Chapter 12 The Horror of Grief: Monstrous Effects of Unaddressed Grief in Jennifer Kent’s The Babadook

In: Grief, Identity, and the Arts
Author:
Julia Płaczkiewicz
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Abstract

This chapter explores the monstrous effects of unaddressed grief and its personification in Jennifer Kent’s horror film The Babadook (2014). The employment of the Kübler-Ross model of grief is necessary to fully understand the process of coping with death. The chapter offers an analysis of how the titular monster is a manifestation of the stages of mourning endured by the protagonist after the death of her husband. It is important to recognize the different types of grief that are not limited to the one caused by the loss of a loved one. The loss of the ideal future envisioned is likewise significant in investigating the psychological burden of death. Additionally, the protagonist experiences the loss of identity through the reduction to the role of a mother and a widow. Sarah Arnold’s archetype of a “good mother” and a “bad mother” is applied to discuss motherhood in the light of bereavement. The Babadook is the protagonist’s story of grief alongside a boogeyman who symbolizes repressed emotions. Conclusively, the initial terror and agony of the narrative gradually transform into acceptance, serving as a cathartic storyline for the characters and the viewers.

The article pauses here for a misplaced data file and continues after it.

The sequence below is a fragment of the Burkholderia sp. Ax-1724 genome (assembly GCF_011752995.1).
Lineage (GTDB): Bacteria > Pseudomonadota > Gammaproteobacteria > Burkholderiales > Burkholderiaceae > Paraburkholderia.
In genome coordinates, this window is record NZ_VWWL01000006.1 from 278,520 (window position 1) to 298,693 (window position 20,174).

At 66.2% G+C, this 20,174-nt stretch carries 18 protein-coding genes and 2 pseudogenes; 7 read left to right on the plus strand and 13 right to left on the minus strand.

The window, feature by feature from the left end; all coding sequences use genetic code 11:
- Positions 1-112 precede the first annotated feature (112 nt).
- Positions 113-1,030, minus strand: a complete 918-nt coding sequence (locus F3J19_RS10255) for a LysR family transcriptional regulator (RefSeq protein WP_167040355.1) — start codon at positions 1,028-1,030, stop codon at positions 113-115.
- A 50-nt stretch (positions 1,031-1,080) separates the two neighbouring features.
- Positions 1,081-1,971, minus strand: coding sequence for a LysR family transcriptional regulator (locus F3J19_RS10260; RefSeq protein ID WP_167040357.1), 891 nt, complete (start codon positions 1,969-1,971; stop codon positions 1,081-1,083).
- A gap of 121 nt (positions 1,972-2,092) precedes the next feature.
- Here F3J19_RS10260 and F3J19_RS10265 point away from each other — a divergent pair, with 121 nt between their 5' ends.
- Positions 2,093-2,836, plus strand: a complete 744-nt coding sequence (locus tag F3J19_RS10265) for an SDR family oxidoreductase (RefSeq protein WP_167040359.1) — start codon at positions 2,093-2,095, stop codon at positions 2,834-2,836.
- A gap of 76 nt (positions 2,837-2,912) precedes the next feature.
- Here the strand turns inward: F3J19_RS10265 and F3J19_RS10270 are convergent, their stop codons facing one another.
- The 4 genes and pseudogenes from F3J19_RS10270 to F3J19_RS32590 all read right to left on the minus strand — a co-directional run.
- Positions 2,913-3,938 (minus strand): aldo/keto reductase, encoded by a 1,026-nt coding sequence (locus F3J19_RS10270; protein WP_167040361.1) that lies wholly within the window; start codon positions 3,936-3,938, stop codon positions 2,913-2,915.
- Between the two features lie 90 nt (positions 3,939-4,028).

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Grief, Identity, and the Arts

A Multidisciplinary Perspective on Expressions of Grief

Series:  Death in History, Culture, and Society, Volume: 1

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